In this excerpt from MongoDB: The Definitive Guide we offer a step by step guide on how to install MongoDB and get it up and running smoothly. Precompiled binaries are available for Linux, Mac OS X, Windows, and Solaris. On most platforms you can download the archive from mongodb.org, inflate it, and run the binary. The MongoDB server requires a directory it can write database files to and a port it can listen for connections on. The following section covers the entire install on the two variants of system: Windows and everything else (Linux, Max, Solaris). Read more.More from O'Reilly Answers:Using the iPhone's GPS internationallyI just learned HTML/CSS. Now what?Which Perl XML module should I use?5 ways to get music and video on your iPhone using iTunes Share knowledge, ask questions on O'Reilly Answers today.

Vale Java? Scala Vala palava - and Go too

By Rick Jelliffe
August 28, 2010

Dave Megginson (who drove the development of the SAX API that will be familiar to many XML developers who use Java) recently wrote Java is dead. Java stood out as a programming language (though not as a platform) in that...

UK PRESTO

By Rick Jelliffe
August 16, 2010

From the Cornell Law School's blog, Head of e-Services and Strategy at The (UK) National Archives, John Sheridan has written on the launch of Legislation.gov.uk. and mentioned this blog! A major influence on legislation.gov.uk was a blog posting by Rick...

Deliberate non-conformances in XML Schema implementations - Really, how could it be any other way?

By Rick Jelliffe
August 6, 2010

From SAXON's Michael Kay, on the XML-DEV mail list today: On interoperability, there are at least three reasons why you might get different results from different processors. One is because the specification leaves the behaviour of certain things implementation-defined (for...

Schema languages as if annotation mattered - with more on Operator Grammars

By Rick Jelliffe
July 26, 2010

In 2001 we had an interesting exchange about schema languages on the XML-DEV mail list. I had written Are we losing out because of grammars?. What do I think of it now? Four heads: disconnection, importance, a category error, and operator grammars.

ZVON: the Information Plunger

By Rick Jelliffe
July 9, 2010

I see the ZVON.org site has recently been renovated. It is a great site with tutorials or reference material on dozens of Web-related topics. Highly recommended. The site slogan is ZVON.org cleaning information pipelines but the logo says ZVON the...

Highly Generic Schemas - A schema is like an aircraft: it can be designed for stability or maneuverability but not both.

By Rick Jelliffe
July 7, 2010

Developer Christophe Lauret recently commented: "A schema is like an aircraft: it can be designed for stability or maneuverability but not both." I recently have been trying a different method for designing intermediate schemas in publication chains. It is an exercise in taking the three-layer model for XML with Schematron to an extreme. The best name I can think of this is Highly Generic Schemas.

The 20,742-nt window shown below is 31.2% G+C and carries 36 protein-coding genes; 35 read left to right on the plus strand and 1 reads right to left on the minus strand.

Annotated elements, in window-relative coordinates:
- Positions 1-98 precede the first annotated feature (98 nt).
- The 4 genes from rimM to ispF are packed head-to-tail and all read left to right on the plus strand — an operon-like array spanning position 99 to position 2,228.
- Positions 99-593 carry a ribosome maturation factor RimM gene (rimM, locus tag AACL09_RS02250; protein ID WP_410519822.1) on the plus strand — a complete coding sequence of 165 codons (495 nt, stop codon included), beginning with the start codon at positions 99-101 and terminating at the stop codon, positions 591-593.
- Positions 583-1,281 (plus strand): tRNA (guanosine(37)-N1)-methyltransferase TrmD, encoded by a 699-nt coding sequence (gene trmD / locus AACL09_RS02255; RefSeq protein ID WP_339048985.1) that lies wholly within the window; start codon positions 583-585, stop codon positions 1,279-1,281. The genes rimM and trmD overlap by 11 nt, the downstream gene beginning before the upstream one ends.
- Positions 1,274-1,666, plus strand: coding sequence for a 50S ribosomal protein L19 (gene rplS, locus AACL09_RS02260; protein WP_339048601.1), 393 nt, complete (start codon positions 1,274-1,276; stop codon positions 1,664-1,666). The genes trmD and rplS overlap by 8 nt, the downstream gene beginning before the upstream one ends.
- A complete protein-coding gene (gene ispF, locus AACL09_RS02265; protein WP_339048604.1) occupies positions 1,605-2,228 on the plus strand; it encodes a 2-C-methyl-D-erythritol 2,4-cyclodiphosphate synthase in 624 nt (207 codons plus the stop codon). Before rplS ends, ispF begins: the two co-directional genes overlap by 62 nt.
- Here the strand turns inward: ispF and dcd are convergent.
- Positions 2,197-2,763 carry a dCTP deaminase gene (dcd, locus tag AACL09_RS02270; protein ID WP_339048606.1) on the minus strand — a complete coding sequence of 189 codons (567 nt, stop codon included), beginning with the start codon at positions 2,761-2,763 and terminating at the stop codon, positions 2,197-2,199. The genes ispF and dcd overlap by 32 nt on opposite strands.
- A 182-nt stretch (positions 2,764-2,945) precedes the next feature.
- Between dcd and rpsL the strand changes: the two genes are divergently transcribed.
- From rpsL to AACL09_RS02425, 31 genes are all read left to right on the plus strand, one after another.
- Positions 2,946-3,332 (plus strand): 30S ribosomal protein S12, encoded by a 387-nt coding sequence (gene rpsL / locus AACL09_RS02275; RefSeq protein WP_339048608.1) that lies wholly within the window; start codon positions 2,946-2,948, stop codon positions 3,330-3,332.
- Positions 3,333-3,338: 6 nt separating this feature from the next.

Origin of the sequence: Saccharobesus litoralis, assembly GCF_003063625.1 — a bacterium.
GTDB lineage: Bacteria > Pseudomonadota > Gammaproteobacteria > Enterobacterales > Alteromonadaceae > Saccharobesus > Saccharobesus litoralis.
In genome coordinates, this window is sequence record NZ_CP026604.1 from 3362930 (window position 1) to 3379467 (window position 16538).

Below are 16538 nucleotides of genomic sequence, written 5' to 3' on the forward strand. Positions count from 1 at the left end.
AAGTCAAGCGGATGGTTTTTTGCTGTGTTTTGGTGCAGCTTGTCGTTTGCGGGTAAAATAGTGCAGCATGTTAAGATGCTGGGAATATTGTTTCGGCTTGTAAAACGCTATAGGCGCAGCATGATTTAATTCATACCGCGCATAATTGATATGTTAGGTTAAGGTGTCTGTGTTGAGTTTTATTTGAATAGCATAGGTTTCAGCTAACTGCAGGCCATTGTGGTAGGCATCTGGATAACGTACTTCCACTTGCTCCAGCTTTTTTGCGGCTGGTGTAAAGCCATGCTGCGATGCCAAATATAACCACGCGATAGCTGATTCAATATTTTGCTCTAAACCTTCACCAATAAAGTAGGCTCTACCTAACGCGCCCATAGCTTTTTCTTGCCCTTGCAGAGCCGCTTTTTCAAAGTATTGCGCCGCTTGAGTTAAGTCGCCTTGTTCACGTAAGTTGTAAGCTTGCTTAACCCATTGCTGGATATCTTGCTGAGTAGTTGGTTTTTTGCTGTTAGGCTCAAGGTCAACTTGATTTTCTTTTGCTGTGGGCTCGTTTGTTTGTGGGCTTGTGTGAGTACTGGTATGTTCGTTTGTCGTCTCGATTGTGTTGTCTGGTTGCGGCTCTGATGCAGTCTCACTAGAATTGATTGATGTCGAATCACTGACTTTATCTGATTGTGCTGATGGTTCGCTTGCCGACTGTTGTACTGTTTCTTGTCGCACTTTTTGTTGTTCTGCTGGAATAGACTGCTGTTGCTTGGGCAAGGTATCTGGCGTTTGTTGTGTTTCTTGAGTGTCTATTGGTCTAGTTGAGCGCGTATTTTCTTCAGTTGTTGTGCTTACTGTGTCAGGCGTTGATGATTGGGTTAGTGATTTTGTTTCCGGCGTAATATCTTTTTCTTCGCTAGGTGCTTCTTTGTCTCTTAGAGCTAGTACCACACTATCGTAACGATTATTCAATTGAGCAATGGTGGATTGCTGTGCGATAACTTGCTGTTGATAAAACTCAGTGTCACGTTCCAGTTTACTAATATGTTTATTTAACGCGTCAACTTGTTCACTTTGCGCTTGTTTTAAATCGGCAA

ODF and OOXML Translation: Working Draft 2 of ISO technical report out - Scorecard of translatability

By Rick Jelliffe
June 28, 2010

The gnomes of ISO (err, ISO/IEC JTC1 SC34 WG5) have released the ">second draft of their Technical Report comparing ODF and OOXML (PDF). It is up to 126 pages now, and much more fleshed out than the first draft. One...

Is ZIP in the public domain or not?

By Rick Jelliffe
June 22, 2010

What is the IP status of ZIP? This is a question of interest to standardizers and developers implementing standards, because so many new standards use ZIP. ODF and OOXML for example. Here is what the current PKWARE site says (with...

Understanding C#: XML Comments

By Andrew Stellman
June 14, 2010

As C# developers get more experienced, there are a lot of things they pick up along the way that are really useful and important to know, even if they aren't necessarily directly code-related. One of those topics is XML comments, and I've been surprised at how many developers -- even really experienced ones -- don't use them, or even know about them. They're really useful, and they can help you build better software, even if they don't actually change the way your programs behave.

Europe to force all 'significant market players' to provide information necessary for interoperability?

By Rick Jelliffe
June 12, 2010

Three news items caught my interest this week. all slightly related: Dr. Neelie Kroes has made a significant speech How to get more interoperability in Europe on practical steps on interoperability and standards. She presents this as building on the...

The status quo *is* monopoly

By Rick Jelliffe
June 8, 2010

May was an interesting month, where the press' narrative finally caught up that the competitors to Microsoft who so robustly co-opted the anti-market-domination argument have found themselves now as market dominators. Of course, some of this will be Microsoft pushback....

Ruby Schematron

By Rick Jelliffe
June 4, 2010

Francesco Lazzarino has a project up at RubyForge for a Ruby runner for ISO Schematron. (Open source: MIT/ Consortium License) Schematron is a small ISO-standard language for making assertions or reports about patterns in and between XML documents, typically using...